Just like individual psychotherapy, being in group psychotherapy offers you an opportunity to explore what’s troubling or disturbing you. The obvious difference is that you are engaging in this exploration with other people. While some people are enthusiastic about joining a therapy group, many others feel a bit fearful about the prospect of doing this kind of personal self-exploration in a group setting. It can seem strange and unhelpful to add another layer of challenge to the difficulty of being in therapy, which already demands an unusual level of openness and trust. However, most people soon find that they feel more confident than they expected in the group and they start to join in more fully. As they do so, they discover that they develop greater trust in the group and get more from it.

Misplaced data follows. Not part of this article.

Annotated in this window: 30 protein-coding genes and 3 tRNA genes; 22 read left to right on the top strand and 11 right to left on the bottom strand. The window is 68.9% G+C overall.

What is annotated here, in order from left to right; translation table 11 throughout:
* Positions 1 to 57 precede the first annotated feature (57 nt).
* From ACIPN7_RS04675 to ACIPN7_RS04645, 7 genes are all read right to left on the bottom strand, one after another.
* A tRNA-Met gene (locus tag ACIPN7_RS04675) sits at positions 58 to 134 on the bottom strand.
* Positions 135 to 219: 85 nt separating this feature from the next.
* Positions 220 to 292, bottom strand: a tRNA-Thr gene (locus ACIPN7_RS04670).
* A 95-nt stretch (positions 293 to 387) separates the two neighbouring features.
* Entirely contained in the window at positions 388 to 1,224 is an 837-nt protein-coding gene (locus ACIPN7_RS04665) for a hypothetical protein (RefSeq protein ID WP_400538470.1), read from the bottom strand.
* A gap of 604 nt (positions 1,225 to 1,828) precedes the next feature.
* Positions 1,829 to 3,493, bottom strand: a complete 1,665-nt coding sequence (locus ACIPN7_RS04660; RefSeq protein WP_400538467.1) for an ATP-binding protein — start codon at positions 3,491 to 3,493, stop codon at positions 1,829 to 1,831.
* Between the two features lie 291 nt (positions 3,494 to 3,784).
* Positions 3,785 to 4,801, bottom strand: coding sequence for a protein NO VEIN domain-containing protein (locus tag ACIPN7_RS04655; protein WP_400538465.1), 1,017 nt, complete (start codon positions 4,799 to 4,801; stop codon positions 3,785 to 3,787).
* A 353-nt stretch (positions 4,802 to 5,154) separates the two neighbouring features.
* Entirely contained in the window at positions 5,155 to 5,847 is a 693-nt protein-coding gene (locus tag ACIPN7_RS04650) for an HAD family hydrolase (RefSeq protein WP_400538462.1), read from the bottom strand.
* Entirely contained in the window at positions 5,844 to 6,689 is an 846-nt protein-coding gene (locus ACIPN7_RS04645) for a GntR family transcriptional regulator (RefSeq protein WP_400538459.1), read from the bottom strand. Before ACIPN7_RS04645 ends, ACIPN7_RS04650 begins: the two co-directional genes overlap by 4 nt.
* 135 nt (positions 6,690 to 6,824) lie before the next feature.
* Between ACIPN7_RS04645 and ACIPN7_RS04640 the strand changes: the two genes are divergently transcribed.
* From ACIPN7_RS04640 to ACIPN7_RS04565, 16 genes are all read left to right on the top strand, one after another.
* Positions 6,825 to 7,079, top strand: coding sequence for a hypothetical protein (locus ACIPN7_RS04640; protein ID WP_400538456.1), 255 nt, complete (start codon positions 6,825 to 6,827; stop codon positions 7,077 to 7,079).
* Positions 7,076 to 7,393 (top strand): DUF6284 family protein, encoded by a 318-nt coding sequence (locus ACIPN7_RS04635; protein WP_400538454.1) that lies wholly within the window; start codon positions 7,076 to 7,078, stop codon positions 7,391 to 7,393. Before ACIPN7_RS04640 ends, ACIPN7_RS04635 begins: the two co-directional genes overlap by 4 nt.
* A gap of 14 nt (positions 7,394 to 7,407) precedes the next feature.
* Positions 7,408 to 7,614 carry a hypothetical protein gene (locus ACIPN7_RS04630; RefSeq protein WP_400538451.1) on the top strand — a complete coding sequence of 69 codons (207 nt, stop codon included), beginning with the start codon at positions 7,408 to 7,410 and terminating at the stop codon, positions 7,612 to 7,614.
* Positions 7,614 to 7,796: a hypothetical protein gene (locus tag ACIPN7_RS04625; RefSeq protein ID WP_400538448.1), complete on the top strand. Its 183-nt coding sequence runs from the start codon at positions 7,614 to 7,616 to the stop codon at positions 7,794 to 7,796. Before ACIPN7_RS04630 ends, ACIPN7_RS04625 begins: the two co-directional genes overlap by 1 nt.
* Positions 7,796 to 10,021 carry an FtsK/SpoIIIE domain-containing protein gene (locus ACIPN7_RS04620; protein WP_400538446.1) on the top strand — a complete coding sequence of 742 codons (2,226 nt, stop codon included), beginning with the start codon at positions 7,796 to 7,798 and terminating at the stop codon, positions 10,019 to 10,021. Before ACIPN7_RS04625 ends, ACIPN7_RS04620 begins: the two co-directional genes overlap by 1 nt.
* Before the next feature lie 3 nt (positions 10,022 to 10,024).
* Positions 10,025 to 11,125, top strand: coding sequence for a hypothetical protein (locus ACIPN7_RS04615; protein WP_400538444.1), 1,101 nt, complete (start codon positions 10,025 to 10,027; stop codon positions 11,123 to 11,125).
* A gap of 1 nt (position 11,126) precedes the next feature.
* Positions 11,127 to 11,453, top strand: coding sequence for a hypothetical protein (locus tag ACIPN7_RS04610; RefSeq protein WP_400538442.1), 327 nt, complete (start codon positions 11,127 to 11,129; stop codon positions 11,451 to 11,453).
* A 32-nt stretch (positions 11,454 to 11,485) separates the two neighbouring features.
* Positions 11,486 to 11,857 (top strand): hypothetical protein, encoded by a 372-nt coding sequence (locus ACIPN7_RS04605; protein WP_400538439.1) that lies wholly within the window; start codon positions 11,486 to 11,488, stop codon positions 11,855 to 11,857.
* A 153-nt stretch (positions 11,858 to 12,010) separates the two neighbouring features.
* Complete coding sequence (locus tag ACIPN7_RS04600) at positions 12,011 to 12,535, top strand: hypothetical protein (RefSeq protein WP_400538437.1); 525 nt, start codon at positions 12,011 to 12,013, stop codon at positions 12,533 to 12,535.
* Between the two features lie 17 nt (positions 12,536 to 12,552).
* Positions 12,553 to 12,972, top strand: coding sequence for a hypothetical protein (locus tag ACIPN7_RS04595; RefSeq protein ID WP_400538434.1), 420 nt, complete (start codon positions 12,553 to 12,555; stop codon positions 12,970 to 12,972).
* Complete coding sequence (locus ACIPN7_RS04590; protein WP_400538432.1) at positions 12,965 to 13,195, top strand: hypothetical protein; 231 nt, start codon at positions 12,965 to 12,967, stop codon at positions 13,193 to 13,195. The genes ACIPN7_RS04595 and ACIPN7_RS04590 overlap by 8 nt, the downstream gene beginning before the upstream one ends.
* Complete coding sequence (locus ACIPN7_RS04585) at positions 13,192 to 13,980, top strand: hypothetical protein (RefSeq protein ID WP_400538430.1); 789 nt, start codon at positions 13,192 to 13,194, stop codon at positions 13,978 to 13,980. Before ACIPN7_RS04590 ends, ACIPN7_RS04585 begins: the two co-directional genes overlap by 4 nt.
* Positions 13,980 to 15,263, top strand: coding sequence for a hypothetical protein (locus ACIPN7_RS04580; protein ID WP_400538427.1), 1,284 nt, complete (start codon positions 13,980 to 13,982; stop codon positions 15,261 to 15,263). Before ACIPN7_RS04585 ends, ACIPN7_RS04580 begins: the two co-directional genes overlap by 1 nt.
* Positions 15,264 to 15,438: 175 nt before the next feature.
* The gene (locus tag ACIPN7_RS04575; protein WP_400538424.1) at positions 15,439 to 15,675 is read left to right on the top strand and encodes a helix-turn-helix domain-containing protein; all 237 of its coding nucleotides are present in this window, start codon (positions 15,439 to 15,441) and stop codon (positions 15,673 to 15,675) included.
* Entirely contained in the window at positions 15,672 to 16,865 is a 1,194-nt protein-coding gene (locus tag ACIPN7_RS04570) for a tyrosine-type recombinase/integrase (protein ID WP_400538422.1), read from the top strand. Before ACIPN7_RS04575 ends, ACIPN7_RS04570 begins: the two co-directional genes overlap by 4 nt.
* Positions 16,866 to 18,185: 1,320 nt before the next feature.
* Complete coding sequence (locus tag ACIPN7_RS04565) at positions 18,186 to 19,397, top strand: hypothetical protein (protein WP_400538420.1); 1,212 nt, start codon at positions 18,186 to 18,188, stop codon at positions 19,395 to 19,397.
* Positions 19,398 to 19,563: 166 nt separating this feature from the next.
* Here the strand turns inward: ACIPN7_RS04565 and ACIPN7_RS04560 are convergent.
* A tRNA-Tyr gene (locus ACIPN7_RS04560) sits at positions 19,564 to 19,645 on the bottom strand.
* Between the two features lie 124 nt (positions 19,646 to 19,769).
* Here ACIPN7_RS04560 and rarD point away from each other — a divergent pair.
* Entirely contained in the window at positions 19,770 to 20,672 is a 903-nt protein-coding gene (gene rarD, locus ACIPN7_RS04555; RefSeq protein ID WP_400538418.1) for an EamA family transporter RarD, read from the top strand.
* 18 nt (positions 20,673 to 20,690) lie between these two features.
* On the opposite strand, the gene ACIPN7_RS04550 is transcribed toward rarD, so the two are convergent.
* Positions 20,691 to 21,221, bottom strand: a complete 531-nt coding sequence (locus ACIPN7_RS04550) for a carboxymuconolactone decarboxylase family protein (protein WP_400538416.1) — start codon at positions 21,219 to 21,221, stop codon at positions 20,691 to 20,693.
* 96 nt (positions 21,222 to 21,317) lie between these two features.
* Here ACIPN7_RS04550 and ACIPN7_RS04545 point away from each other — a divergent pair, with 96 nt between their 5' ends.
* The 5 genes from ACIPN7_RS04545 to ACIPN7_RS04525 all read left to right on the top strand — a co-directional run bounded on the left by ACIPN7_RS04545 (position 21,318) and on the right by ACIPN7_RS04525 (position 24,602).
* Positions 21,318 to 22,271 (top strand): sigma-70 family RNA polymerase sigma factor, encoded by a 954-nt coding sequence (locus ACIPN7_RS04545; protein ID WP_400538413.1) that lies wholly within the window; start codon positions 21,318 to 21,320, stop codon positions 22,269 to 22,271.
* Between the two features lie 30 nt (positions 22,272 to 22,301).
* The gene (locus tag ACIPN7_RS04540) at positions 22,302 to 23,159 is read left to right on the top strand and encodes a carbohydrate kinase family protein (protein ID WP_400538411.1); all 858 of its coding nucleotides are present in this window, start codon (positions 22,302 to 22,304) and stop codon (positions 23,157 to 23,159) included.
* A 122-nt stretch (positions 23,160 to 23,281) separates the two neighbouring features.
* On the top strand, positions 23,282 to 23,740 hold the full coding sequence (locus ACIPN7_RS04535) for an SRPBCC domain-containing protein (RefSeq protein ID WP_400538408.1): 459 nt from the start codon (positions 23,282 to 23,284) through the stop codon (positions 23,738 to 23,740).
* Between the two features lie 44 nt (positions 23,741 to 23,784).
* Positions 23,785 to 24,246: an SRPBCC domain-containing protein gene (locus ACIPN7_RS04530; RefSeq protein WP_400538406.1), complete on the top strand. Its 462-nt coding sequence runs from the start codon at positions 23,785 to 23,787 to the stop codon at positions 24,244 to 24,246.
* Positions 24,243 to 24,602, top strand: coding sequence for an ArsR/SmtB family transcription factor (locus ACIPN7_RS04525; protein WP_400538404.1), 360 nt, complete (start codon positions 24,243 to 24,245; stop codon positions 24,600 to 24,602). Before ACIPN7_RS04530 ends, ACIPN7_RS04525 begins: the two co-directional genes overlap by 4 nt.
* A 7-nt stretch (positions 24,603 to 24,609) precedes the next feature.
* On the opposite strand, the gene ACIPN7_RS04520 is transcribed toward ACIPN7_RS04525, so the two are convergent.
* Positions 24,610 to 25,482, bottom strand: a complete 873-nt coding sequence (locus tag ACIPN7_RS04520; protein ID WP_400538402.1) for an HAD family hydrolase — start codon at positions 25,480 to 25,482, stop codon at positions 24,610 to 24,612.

People use group psychotherapy to work through the emotional and psychological effects of:
- relationship problems
- problems at work
- bereavement and other losses
- lack of confidence, lack of self-esteem
- … and more
Group therapy suggests that if our problems arise from difficulties in how we relate to other people, then these problems may be best addressed in the context of a healing relationship with other people. Over time, group members can learn from each other, and can support others as they make changes for themselves.